Michael Bloomberg announced this week that, after months of careful consideration, he would not be running for president in 2020. And at 77 years of age, such a decision is tantamount to putting a bookend on one’s political career—at least as an elected official. But by staying out of the crowded field of contenders jockeying to take on Donald Trump, Bloomberg has aptly positioned himself as the ultimate force in Democratic politics. He has become, in essence, the Obi-Wan Kenobi of the Democratic Party, more powerful in his political afterlife than he ever was as an elected official or as a potential presidential candidate.
For anyone not familiar with the original Star Wars, the George Lucas 1977 space opera which ushered in the era of modern movie-making and went on to spawn the highest-grossing film franchise in history, the name Obi-Wan Kenobi might not mean much to you. But for those of us not living under a rock, the name Obi-Wan immediately conjures up the image of Sir Alec Guinness (no, not Ewan McGregor!) playing the role of an aged Jedi Knight, an old soldier with magical powers, living off the grid on a desolate desert planet in self-imposed isolation, but keeping an ever-watchful eye on the last hope, a young Luke Skywalker, who will eventually rise up to take down the Galactic Empire and its twisted leader, Darth Vader.
As Star Wars’ second act comes to close, Obi-Wan sacrifices himself, telling Vader that in the afterlife, “I shall become more powerful than you can possibly imagine.” And so it is with the former New York City mayor, the ninth richest person on the planet with a cool $55 billion to his name, now hell-bent on putting out the dumpster fire burning at 1600 Pennsylvania Avenue.
“By putting aside his own presidential ambitions, the former New York City mayor is now much more powerful than had he decided to run,” noted Fox News analyst Ethan Bearman. “By taking himself out of the mosh pit of Democrats throwing elbows at each other, each in the hopes of maybe hitting double digits by the time of the Iowa caucuses, Bloomberg has now adroitly put himself above the fray and positioned himself, as well as his political and data mining operation, to do what he did very effectively in the 2018 midterms—and that is to wreak havoc on Republicans. Mike Bloomberg is determined to sweep Donald Trump into the dustbin of history.”
While some voices actually lauded Bloomberg’s decision not to run as one of putting country before self, much of the mainstream media buried the real lede—that an active billionaire with an army of skilled political operators and a bevy of high-tech machinery that can probably parse data better and faster than Facebook, is a juggernaut that must have the White House on edge.
Even if he had been able to emerge as the victor in a crowded Democratic primary, Bloomberg would have taken a lot of friendly fire from fellow Democrats in the process. Party progressives, like declared presidential hopeful Senator Elizabeth Warren, were clearly getting ready for a Bloomberg presidential bid, telling MSNBC’s Rachel Maddow that the presidency shouldn’t just be “one more plaything that billionaires can buy.” She went on to suggest that Democratic candidates should “link arms” with one another to keep self-funded billionaires out of the Democratic primary—clearly a shot aimed at Bloomberg.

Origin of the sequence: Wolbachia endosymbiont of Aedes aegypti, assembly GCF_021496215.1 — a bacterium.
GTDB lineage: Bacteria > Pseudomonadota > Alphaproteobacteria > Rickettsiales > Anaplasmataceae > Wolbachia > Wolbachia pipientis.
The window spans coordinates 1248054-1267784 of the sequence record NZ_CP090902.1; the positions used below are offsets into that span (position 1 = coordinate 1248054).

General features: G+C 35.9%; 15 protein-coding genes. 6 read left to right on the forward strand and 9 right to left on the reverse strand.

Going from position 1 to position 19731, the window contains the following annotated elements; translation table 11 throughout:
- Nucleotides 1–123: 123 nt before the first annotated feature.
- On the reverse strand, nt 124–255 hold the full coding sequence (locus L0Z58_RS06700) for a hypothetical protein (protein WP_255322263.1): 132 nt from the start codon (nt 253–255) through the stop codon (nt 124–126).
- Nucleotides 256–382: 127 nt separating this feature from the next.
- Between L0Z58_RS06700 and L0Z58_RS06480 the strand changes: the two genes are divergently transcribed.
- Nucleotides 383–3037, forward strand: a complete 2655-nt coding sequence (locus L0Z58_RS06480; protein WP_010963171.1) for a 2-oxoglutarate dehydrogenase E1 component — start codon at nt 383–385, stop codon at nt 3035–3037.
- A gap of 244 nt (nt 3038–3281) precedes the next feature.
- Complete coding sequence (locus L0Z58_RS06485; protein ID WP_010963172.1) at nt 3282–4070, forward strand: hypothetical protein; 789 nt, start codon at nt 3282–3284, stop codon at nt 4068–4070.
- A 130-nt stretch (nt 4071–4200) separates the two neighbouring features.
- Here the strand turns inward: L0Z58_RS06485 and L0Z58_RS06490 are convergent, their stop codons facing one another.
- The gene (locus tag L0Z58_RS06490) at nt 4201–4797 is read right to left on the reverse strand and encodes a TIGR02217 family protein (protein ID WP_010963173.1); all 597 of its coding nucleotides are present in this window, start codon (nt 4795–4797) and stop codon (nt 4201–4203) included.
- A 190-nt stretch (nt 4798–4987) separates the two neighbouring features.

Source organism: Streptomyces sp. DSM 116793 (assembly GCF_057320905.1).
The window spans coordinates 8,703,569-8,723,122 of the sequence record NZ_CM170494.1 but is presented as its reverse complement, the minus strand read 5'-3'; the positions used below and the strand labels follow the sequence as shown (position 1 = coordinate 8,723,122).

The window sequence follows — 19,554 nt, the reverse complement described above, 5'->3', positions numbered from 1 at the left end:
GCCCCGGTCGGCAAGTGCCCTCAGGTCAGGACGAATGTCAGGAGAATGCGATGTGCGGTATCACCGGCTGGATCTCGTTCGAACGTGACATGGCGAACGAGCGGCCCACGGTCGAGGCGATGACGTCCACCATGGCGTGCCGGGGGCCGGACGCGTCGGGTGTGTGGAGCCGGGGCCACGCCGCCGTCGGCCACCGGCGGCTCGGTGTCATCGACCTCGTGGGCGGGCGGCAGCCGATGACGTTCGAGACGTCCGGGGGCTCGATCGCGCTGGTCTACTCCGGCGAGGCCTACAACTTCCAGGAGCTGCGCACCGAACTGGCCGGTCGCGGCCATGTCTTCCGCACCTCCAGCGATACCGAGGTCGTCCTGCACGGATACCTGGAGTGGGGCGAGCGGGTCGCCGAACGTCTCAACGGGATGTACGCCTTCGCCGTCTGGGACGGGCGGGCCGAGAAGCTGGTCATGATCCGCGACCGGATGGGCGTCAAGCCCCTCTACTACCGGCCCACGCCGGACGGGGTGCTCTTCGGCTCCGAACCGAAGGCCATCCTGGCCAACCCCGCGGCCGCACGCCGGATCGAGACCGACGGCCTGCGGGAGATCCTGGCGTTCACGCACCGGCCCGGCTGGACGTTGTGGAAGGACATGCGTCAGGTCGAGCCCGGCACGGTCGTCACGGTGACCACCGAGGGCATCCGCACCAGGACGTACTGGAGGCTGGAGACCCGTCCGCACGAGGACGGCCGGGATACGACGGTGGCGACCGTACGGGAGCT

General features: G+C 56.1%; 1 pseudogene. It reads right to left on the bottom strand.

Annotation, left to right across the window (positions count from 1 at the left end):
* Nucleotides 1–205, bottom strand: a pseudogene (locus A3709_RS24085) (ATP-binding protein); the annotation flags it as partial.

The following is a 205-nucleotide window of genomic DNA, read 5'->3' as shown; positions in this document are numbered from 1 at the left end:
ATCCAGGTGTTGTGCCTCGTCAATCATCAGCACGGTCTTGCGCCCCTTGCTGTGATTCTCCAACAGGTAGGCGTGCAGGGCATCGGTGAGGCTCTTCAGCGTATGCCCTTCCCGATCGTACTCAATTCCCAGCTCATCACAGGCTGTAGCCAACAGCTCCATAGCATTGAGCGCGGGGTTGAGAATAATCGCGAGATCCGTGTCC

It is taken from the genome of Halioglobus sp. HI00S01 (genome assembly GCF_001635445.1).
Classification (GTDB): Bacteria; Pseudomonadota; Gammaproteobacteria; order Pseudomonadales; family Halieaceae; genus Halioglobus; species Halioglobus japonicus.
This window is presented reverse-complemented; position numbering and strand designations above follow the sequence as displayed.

But with Bloomberg out of the race, he will be unabated by fellow Dems and free to rotate his gun turrets and point them squarely at the man he considers “a threat to our country,” softening up the president in key battleground states, while Dems duke it out among themselves in the primaries.
While Trump has the Russian Internet Research Agency in his corner, now the Dems have Bloomberg, the guy who brought global financial markets into the modern age. It’s as if Trump thought he was the smart guy by bringing a gun to a knife fight only to discover that the Dems showed up with an RPG-7.
“In many ways, the biggest loser from Mike’s decision not to run is actually Trump. In a primary, who knows what would have happened? Mike probably would have lost and come out battered,” observed Brad Tusk, the former steward of Bloomberg’s successful 2009 mayoral re-election campaign. “Now he’s like Tom Brady coming off a bye week: unlimited resources from his wallet, unlimited support from everyone. If you are Donald Trump, now you have to contend not only with the nominee, but with the Bloomberg machine which will outspend you, outsmart you and outmaneuver you. That’s gotta be very scary.”
In his opinion piece published on Bloomberg.com, the former mayor wrote that, “Last fall I spent more than $100 million supporting Democrats in the midterm elections… In the weeks and months ahead, I will dive even deeper into the work of turning around our country, through concrete actions and results. And I will continue supporting candidates who can provide the leadership we need—on climate change, gun violence, education, health, voting rights, and other critical issues.”
In other words, even though Mike Bloomberg will not be headlining ham dinners at local Democratic clubs across Iowa over the next 12 months, his impact will be felt across the country in a way that will clearly tilt battleground states in favor of Democrats. Obi-Wan Mike Bloomberg won’t rest until the evil empire has been defeated, and democracy across the galaxy—or at least across the United States—has been restored.